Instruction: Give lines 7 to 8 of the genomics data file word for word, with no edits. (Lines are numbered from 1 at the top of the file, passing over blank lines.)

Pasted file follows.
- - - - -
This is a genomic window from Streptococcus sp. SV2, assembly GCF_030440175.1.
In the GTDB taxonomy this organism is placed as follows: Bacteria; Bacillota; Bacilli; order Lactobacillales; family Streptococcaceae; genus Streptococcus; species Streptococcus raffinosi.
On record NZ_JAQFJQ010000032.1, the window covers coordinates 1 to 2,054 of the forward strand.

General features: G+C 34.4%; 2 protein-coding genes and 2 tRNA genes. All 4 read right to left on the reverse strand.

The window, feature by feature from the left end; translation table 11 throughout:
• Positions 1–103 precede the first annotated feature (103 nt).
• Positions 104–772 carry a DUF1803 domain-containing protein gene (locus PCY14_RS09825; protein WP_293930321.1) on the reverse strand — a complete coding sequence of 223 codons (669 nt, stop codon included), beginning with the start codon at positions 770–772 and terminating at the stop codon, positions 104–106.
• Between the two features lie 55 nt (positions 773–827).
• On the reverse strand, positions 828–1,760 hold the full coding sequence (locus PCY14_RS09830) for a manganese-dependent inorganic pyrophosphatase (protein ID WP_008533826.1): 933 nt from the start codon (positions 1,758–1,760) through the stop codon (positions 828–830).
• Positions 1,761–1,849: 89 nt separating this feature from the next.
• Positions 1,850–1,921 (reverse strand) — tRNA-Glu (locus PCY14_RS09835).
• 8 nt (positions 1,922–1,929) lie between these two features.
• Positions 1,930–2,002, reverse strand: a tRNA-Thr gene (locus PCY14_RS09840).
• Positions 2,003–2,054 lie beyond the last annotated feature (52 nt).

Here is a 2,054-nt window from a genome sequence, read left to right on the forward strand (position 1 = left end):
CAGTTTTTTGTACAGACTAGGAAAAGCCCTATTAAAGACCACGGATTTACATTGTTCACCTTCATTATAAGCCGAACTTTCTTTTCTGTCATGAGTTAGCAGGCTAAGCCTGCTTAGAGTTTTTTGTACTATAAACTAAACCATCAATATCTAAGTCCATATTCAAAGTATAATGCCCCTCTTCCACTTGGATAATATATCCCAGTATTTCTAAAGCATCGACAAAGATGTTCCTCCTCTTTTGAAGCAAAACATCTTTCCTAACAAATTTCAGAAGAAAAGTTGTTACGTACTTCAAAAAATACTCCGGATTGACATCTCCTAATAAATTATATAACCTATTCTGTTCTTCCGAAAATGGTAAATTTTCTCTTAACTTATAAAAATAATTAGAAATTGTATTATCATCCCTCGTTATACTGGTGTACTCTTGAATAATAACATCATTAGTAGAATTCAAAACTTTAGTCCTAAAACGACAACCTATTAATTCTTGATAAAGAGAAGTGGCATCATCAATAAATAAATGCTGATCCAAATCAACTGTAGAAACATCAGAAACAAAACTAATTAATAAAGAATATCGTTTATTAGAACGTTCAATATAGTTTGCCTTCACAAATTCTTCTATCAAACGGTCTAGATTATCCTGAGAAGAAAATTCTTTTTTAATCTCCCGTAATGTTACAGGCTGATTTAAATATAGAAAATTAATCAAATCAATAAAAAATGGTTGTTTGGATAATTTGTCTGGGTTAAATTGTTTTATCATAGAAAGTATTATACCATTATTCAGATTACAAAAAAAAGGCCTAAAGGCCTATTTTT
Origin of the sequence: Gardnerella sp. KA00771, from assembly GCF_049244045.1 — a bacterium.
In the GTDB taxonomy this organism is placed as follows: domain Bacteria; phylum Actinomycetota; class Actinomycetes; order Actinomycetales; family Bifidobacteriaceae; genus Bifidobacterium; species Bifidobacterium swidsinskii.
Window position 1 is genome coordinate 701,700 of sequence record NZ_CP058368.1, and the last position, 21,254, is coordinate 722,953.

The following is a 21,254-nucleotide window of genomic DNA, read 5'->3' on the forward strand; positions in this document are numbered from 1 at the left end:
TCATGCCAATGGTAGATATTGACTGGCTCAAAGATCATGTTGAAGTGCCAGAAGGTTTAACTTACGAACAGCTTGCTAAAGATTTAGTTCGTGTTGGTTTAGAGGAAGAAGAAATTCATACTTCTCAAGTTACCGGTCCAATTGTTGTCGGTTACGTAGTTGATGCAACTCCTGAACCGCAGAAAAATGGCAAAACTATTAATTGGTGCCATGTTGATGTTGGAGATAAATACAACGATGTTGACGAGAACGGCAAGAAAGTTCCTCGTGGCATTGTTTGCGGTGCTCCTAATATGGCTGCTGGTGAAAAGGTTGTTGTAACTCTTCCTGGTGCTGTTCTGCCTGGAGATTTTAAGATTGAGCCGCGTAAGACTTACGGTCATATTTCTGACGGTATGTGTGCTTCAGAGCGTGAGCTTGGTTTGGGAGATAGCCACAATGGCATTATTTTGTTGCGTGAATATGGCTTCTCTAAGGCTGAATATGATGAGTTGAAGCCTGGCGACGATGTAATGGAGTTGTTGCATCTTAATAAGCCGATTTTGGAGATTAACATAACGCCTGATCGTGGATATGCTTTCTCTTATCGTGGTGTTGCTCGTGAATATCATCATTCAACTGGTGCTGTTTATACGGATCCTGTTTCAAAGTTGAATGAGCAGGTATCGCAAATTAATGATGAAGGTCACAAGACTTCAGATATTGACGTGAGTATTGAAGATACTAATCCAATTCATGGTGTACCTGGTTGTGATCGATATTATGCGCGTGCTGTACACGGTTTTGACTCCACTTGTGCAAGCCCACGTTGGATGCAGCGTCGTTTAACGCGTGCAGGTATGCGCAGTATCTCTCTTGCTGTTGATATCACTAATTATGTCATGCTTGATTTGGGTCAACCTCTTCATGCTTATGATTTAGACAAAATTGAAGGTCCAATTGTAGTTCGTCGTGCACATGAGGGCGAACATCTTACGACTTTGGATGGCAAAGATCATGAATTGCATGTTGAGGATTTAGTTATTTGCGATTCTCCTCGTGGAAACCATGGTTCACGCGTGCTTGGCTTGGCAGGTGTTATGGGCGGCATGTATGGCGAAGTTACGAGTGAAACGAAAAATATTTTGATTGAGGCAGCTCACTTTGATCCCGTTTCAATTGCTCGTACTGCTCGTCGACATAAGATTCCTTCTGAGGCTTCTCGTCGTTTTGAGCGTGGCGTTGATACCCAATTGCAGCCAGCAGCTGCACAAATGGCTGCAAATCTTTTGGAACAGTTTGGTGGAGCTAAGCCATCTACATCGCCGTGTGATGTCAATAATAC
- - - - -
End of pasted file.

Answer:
• Positions 104–772 carry a DUF1803 domain-containing protein gene (locus PCY14_RS09825; protein WP_293930321.1) on the reverse strand — a complete coding sequence of 223 codons (669 nt, stop codon included), beginning with the start codon at positions 770–772 and terminating at the stop codon, positions 104–106.
• Between the two features lie 55 nt (positions 773–827).